• Image: “colony or nation”


Pop quiz
POP QUIZ:

What was the “Monroe Doctrine”?

The Monroe Doctrine, expressed in 1823, proclaimed the United States' opinion that European powers should no longer colonize the Americas or interfere with the affairs of sovereign nations located in the Americas, such as the United States, Mexico, and others. In return, the United States planned to stay neutral in wars between European powers and in wars between a European power and its colonies. However, if these latter type of wars were to occur in the Americas, the U.S. would view such action as hostile toward itself.

The doctrine was issued by President James Monroe during his seventh annual State of the Union address to Congress. It was met first with doubt, then with enthusiasm. This was a defining moment in the foreign policy of the United States.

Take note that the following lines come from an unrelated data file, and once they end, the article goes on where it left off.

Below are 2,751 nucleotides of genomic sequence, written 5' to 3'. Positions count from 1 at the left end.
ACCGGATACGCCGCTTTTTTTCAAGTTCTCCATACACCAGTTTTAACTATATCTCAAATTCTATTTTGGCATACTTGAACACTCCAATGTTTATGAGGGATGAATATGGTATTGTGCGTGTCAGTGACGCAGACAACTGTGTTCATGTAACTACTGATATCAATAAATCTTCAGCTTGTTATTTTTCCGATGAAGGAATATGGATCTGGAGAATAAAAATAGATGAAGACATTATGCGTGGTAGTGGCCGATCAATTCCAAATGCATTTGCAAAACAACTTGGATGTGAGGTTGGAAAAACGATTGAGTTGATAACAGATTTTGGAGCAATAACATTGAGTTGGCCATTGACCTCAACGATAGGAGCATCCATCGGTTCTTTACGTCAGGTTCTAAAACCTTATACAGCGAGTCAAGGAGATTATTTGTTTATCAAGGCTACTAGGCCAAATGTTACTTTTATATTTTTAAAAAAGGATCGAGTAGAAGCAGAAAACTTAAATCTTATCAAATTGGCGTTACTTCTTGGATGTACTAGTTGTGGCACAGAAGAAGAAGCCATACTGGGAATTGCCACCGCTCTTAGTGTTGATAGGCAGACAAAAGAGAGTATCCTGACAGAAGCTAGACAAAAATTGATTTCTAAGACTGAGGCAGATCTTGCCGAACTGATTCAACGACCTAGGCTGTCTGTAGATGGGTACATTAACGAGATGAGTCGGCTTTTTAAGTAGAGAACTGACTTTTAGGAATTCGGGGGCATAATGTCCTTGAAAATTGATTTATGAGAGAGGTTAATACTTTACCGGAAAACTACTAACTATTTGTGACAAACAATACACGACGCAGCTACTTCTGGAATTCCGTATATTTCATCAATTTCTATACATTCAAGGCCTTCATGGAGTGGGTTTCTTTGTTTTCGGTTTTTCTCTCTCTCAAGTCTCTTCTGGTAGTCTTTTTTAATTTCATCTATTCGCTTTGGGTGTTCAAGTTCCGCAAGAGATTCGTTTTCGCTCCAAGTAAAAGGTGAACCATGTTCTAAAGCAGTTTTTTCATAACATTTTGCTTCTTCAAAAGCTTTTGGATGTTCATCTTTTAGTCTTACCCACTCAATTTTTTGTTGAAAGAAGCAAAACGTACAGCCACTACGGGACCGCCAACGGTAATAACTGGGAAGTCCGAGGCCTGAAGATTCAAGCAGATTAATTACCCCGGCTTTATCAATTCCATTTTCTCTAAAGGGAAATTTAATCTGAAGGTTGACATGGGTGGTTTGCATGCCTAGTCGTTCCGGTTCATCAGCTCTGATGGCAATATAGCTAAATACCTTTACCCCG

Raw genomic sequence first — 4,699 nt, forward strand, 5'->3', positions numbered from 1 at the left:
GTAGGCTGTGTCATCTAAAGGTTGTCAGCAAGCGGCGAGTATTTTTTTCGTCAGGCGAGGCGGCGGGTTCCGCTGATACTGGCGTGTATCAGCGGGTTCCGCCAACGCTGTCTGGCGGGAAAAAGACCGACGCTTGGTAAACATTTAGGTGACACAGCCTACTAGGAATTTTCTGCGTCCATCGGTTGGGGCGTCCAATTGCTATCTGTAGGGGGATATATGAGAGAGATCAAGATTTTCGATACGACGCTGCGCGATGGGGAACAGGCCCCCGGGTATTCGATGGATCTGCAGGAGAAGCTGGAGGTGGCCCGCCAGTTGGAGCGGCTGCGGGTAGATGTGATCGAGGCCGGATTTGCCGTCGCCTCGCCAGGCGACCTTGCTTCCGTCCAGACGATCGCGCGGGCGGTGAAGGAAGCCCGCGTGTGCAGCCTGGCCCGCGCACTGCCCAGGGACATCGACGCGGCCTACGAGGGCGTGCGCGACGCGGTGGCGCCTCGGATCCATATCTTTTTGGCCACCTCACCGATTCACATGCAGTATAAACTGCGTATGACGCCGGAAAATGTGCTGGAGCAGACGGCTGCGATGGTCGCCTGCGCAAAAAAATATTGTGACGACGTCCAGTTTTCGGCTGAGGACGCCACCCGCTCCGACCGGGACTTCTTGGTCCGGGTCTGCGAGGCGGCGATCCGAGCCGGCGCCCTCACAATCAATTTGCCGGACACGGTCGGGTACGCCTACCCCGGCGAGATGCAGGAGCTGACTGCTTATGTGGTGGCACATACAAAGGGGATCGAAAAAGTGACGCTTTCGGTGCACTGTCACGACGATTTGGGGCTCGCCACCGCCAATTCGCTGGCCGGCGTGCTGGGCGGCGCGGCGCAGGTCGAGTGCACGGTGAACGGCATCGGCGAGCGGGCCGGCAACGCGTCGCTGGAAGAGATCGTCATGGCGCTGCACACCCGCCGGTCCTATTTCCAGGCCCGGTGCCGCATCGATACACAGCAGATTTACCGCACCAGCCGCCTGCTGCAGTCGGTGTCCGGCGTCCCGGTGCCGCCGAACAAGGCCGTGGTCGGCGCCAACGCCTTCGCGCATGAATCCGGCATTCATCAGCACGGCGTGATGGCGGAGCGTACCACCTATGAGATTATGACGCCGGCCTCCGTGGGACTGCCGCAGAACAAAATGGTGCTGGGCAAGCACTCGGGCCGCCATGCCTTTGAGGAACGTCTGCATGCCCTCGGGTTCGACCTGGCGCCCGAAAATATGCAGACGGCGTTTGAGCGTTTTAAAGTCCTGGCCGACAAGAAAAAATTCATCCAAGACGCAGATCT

The doctrine was conceived by its authors, especially John Quincy Adams, as a proclamation by the United States of moral opposition to colonialism, but has subsequently been re-interpreted in a wide variety of ways, including by President Theodore Roosevelt as a license for the U.S. to practice its own form of colonialism.


Initial challenges to a new nation
Initial Challenges To a New Nation:

  • Barbary States -- North Africa (Morocco, Tripoli, Tunis, Algiers)

    • Demands for tribute to guarantee safe passage in Mediterranean.

  • War of the French Revolution -- U.S. neutral rights violated.

    • Great Britain - Orders in Council

    • French Privateers seize American merchants

  • The foundation for a naval requirement is laid and debate begins